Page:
We may seek and fail to obtain Fast Track or breakthrough therapy designations for our current or future product candidates. If we are successful, these programs may not lead to a faster development or regulatory review process, and they do not guarantee we will receive approval for any product candidate.
 
If a product is intended for the treatment of a serious or life-threatening condition and preclinical or clinical data demonstrate the potential to address an unmet medical need for this condition, the product sponsor may apply for Fast Track Designation. The FDA has broad discretion whether or not to grant this designation, so even if we believe a particular product candidate is eligible for this designation, we cannot assure you that the FDA would decide to grant it. Fast Track Designation does not mean we will necessarily experience a faster development process, review or approval compared to conventional FDA procedures. The FDA may rescind a Fast Track Designation if it believes that the designation is no longer supported by data from our clinical development program.
 
Risks Related to Government Regulation and Compliance
 
The laws and regulations in the areas of sales and marketing of pharmaceutical products and interacting with healthcare professionals and patients are very complex and onerous and require a robust compliance program. Failure to comply with these laws and regulations could have a material adverse effect on our business, financial condition and results of operations.
 
Failure to comply with certain laws and regulations could lead to governmental investigations and result in financial penalties and remedial and compliance measures. For example, compliance failures by Aegerion led to a DOJ investigation and ultimately resulted in three separate settlements (Corporate Integrity Agreement, Consent Decree and Deferred Prosecution Agreement) with multiple government agencies (Office of Inspector General (“OIG”), the FDA and DOJ) and aggregate penalties of approximately $40.1 million, which include $7.2 million in restitution payable over three years beginning January 2018, a civil penalty of $4.1 million to be paid to the SEC pursuant to the SEC judgment, and $28.8 million to be paid pursuant to the settlement agreement with the DOJ. Aegerion had been making the required payments and following the acquisition we assumed responsibility for payment obligations, which were fully satisfied in the first quarter of 2021. Pursuant to the settlement, we are also required to maintain various remedial and compliance measures, which were implemented as required by the settlement. We may be unsuccessful in implementing and complying with all of the elements of the settlement in a timely or satisfactory manner, or at all. Failure to comply with any provisions of these settlements, or if we became subject to new allegations or whistleblower complaints, could result in the imposition of additional fines, penalties and obligations by the applicable government agency, and could subject us to prosecution.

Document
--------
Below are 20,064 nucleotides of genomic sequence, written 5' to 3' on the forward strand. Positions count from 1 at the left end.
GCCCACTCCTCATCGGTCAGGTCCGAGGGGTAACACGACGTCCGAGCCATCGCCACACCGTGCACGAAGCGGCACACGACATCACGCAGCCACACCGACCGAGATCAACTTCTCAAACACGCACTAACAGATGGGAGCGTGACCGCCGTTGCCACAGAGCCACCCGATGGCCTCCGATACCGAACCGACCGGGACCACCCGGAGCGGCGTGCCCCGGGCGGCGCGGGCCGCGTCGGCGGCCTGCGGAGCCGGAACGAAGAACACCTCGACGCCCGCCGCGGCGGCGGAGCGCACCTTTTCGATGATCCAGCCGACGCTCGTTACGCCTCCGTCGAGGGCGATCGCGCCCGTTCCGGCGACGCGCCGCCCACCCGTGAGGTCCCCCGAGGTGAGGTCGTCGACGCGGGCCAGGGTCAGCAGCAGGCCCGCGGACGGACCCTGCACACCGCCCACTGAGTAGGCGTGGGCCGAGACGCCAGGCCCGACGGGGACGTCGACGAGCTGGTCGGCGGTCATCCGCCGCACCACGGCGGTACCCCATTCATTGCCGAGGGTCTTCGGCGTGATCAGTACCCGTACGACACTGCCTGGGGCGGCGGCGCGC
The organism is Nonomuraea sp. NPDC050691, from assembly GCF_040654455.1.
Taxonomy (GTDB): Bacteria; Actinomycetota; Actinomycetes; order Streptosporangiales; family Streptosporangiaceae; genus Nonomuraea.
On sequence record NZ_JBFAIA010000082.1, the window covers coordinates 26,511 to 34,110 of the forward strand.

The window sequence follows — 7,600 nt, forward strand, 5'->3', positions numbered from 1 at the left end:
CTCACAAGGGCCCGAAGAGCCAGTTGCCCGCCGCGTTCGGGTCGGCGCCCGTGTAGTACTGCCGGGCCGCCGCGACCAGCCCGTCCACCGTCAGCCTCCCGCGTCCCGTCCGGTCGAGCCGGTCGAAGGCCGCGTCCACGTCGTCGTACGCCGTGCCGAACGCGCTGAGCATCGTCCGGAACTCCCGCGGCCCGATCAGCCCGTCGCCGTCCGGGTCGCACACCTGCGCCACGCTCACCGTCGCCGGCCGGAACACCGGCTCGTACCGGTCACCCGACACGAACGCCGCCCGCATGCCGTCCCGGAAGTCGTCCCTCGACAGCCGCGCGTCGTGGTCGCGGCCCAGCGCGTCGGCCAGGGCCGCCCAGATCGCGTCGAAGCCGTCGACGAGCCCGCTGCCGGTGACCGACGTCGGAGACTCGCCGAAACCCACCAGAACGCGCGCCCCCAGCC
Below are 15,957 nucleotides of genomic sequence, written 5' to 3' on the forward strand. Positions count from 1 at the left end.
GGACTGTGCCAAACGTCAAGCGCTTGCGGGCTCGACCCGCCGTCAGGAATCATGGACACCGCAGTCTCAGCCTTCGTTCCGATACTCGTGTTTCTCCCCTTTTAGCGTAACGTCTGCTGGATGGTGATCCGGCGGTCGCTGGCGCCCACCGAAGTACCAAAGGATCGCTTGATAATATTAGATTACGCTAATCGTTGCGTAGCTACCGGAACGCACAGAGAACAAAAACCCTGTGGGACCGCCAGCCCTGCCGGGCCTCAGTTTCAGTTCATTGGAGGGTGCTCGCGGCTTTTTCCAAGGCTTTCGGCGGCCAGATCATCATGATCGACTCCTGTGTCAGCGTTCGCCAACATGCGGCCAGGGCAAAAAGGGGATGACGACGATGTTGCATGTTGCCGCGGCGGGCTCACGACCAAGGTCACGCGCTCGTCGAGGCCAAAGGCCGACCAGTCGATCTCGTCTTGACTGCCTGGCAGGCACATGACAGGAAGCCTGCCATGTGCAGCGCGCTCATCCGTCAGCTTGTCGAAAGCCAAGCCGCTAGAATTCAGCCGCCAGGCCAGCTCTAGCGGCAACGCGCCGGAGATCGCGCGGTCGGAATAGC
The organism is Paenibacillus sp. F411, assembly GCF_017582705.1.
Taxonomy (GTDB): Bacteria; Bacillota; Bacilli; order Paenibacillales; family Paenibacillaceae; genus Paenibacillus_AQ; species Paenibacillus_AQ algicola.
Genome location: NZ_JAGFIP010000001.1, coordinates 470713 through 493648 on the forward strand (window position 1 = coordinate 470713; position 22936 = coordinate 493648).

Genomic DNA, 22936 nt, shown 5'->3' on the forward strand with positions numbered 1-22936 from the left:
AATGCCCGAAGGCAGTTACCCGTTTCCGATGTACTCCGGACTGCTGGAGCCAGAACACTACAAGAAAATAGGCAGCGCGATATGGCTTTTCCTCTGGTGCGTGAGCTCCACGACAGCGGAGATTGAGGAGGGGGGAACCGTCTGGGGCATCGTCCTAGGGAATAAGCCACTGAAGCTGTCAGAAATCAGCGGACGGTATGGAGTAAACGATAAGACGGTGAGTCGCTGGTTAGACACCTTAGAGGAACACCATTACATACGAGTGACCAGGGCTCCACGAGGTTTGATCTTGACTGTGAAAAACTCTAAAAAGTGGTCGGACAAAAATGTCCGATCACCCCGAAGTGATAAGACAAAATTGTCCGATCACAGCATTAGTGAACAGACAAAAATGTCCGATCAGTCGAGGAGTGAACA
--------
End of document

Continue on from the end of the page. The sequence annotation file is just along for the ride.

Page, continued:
Furthermore, the investigation by the Brazilian authorities of Aegerion’s activities could result in the commencement of formal proceedings, and if the investigation finds any violation of any laws or governmental regulations, then our Brazilian subsidiary may be subject to civil lawsuits and administrative penalties and other potential damages and fines. Under certain circumstances, the Brazilian subsidiary and our company could be barred from further sales to federal or state governments in Brazil, including sales of Juxtapid or Myalepta, due to penalties imposed by Brazilian regulatory authorities or through civil actions initiated by federal or state public prosecutors.
 
We are subject to extensive legal and compliance obligations as a pharmaceutical company that commercializes products, as well as under Aegerion’s settlements with the DOJ, OIG, FDA, SEC and other federal and state government agencies.
 
As a pharmaceutical company that develops and commercializes pharmaceutical products, we are subject to an extensive array of broad and complex laws and regulations. These include, without limitation, regulations and laws in the United States and outside the United States related to manufacturing, clinical, quality, drug safety, commercialization, payments to and interactions with healthcare professionals and healthcare organizations, anti-kickbacks, fraud and abuse, the requirement to report payments and other transfers of value to healthcare professionals and healthcare organizations, data protection and privacy, pricing, reimbursement, price reporting, anti-corruption and anti-bribery, and a myriad of other areas and levels of regulation. Any failure by us or our key vendors, contractors, distributors, licensors or other key third-party vendors or service providers to comply with such laws and regulations could have a material adverse effect on our results of operations and financial condition, could result in product approvals being suspended, withdrawn, delayed or denied, could result in litigation or investigations which could be costly and be a significant distraction to executive management and other employees, and could result in damages or prosecution.
 
In September 2017, Aegerion entered into various settlements with the DOJ, OIG, FDA and SEC (“Aegerion Settlements”) of investigations regarding Aegerion’s U.S. commercial activities and disclosures related to Juxtapid. Under the terms of the Aegerion Settlements, Aegerion was required to pay approximately $40.1 million in penalties, which include $7.2 million in restitution payable over three years beginning January 2018, a civil penalty of $4.1 million to be paid to the SEC pursuant to the SEC judgment, and $28.8 million to be paid pursuant to the settlement agreement with the DOJ. We assumed these obligations in connection with the acquisition and have been making these penalty payments in accordance with the terms of the Aegerion Settlements with all of these payment obligations having been fully satisfied as of the end of the first fiscal quarter 2021. The Aegerion Settlements also mandates extensive remedial and compliance measures. The failure to comply with any provisions of the Aegerion Settlements, including the financial, remedial and compliance measures, or if we became subject to new allegations or whistleblower complaints, could result in the imposition of additional fines, penalties and obligations, and could subject us to prosecution or exclusion from federal healthcare programs in the United States.